Dr. Phillips girls weightlifting breaks records | Observer Preps

At Dr. Phillips High School, a group of young weightlifters are showing they have what it takes to be the best.

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  • | 11:03 a.m. November 14, 2018
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Deep in the recesses of Dr. Phillips High, 27 girls take to the school’s weight room to train.

A black-and-white poster of Arnold Schwarzenegger flexing sits taped to the wall, overlooking as the DP girls weightlifting team works to hone their own muscles.

Angelle Domingue steps up to the deadlift platform, plants her feet with a sturdy confidence and grabs the bar that sits in front of her.

With one fell swoop, she dips her body as the bar flies and rests on her clavicle. Another swift motion sees the bar go above her head as she stands there, posing with fierce concentration before dropping the bar back to planet Earth.

The fitness and mental aspects of weightlifting require a lot, but for Domingue, stepping up to the bar is all in believing in yourself.

“Really, what goes through my mind is, ‘Just do it,’” Domingue said. “Don’t say you can’t do it, because sometimes, I touch weight that I’ve never touched before. I use to get scared, like, ‘No coach I can’t do it,’ and stuff like that, but then he has taught me to just do it. 

“Now, at all my meets, I just do it,” she said. “I block out everything.”

Domingue — who lifts in the 169-pound weight class — originally played flag football before starting weightlifting last year after seeing her sister do it the year before.

Outside of seeing her sister participate in the sport, Domingue had no experience. But what a difference a year makes.

Like the other girls on the team, she started by working on technique in the bench and clean-and-jerk — the two events in which high schools compete —  by using just the bar. Now, she is benching 145 pounds and hitting 155 pounds in the clean-and-jerk.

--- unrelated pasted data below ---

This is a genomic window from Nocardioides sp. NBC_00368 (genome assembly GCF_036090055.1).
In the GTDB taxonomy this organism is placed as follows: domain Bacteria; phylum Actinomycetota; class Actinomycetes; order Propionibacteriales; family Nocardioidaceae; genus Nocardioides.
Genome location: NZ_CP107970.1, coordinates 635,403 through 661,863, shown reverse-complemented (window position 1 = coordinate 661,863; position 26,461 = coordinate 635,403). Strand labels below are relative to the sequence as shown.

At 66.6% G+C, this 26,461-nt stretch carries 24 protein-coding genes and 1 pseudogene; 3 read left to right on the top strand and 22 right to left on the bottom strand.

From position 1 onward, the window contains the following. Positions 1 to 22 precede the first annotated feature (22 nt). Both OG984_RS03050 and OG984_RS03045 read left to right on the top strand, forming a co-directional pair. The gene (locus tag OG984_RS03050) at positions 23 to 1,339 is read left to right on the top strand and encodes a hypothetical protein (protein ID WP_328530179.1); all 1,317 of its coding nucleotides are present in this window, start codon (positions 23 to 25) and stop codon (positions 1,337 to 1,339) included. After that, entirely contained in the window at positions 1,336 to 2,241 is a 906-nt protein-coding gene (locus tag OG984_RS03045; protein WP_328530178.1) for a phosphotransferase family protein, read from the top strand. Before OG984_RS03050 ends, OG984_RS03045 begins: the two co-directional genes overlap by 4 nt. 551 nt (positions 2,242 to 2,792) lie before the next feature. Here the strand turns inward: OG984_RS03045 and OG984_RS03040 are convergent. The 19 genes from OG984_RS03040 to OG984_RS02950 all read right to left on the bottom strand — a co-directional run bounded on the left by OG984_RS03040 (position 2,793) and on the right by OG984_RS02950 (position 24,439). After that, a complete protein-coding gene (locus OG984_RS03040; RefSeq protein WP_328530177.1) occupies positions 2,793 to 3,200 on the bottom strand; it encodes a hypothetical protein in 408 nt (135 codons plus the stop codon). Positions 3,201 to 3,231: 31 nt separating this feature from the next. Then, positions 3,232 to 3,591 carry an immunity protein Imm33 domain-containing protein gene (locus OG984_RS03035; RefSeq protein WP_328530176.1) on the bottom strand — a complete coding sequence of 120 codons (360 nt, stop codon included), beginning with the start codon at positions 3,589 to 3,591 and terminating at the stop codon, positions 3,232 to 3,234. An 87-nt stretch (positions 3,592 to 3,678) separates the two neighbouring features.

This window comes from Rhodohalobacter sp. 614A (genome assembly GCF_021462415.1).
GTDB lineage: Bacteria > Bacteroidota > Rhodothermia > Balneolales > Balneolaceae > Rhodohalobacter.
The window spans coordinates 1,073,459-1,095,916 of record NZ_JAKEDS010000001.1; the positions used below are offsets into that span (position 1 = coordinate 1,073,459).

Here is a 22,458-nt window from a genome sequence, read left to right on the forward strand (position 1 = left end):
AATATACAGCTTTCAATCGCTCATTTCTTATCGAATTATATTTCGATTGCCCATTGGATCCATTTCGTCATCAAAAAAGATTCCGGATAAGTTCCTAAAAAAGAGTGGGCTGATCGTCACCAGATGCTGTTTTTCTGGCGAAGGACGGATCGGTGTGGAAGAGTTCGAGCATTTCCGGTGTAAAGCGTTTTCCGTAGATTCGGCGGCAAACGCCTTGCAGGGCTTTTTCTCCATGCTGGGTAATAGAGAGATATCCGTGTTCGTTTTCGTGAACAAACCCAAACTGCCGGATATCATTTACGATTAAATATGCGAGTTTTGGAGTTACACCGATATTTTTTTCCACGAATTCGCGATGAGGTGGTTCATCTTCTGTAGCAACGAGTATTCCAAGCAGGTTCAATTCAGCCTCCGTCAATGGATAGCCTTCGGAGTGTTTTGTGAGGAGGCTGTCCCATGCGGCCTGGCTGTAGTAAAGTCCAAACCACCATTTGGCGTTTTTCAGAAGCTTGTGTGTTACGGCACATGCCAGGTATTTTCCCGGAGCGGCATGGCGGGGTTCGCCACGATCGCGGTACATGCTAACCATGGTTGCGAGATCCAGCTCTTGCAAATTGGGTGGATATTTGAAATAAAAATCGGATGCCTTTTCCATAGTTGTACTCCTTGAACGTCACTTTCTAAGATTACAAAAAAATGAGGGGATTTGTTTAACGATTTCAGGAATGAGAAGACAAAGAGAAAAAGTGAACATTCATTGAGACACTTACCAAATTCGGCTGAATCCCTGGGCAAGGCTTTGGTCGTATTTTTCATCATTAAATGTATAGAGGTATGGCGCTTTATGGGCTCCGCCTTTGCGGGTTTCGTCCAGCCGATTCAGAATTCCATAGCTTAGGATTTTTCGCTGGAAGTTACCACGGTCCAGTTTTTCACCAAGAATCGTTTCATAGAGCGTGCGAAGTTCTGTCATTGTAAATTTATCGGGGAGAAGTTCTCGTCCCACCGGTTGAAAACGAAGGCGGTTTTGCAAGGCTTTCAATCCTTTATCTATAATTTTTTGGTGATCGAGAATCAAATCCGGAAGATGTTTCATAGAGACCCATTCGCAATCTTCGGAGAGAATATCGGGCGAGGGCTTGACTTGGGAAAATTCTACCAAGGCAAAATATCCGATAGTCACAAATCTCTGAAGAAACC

In her first match of the year against Edgewater, Domingue shattered a school record for total lift as she hit 290 pounds — sneaking past Evita Gyimah’s 280-mark set in 2009.

Many of the girls on the team — such as Domingue and sisters Zamora and Jada St. Cyr — come from different sports, said second-year head coach Ben Sokolowsky.

“The bench press obviously comes a lot easier — most people have done at least a push up — but the clean-and-jerk requires a whole other level of commitment and dedication and a heck of a lot of technique,” Sokolowsky said. “You have to spend a ton of time with no weights — PVC pipes or just the bar — so the technique is essential. A lot of them (who) are good at their sport are disciplined in those area — techniques and basic fundamentals.”

In the case of Jada St. Cyr, wrestling is her main sport of choice, and for good reason — because she is good. Earlier this year, Jada, a senior, finished third place in the 140-pound division, which helped the Panthers bring home the 2018 Florida girls wrestling state championships. She was joined on the team by wrestling teammate Amani Guzman — who won the state title at 287 pounds.

The transition from wrestling to weightlifting was somewhat of a smooth transition for Jada, especially as it relates to the mental aspect between the two sports.

“Wrestling is so mental it’s ridiculous,” Jada said. “When you want to give up and you’re about to cave, you don’t — you push through and keep fighting. For weightlifting, it was kind of the same thing, because I had to force myself (to say), ‘It’s OK, it’s just one more load.’… And in wrestling it was, ‘OK, first period is almost up,’ things like that.”

The mental side of weightlifting begins before stepping onto the platform. For Zamora, who was playing basketball when Sokolowsky noticed her, the pre-match routine became an important part of her adjustment to weightlifting.

“I also focus on what you have to do,” Zamora said. “Don’t always worry about the other numbers that everyone else has — worry about what you have. Because if you’re stressed about other people’s numbers, ‘Oh I need to get to them,’ it’s going to mess you up, and your head is not going to be where it needs to be at.”

That mentality is exactly what Sokolowsky seeks in his athletes, and it’s what the Panthers will need to have another successful year.

“What motivates me is people’s stereotype that girls can’t be strong — I don’t want to be that female that can’t do nothing for myself,” Domingue said. “I feel like girls can be strong too, in all aspects of life.”


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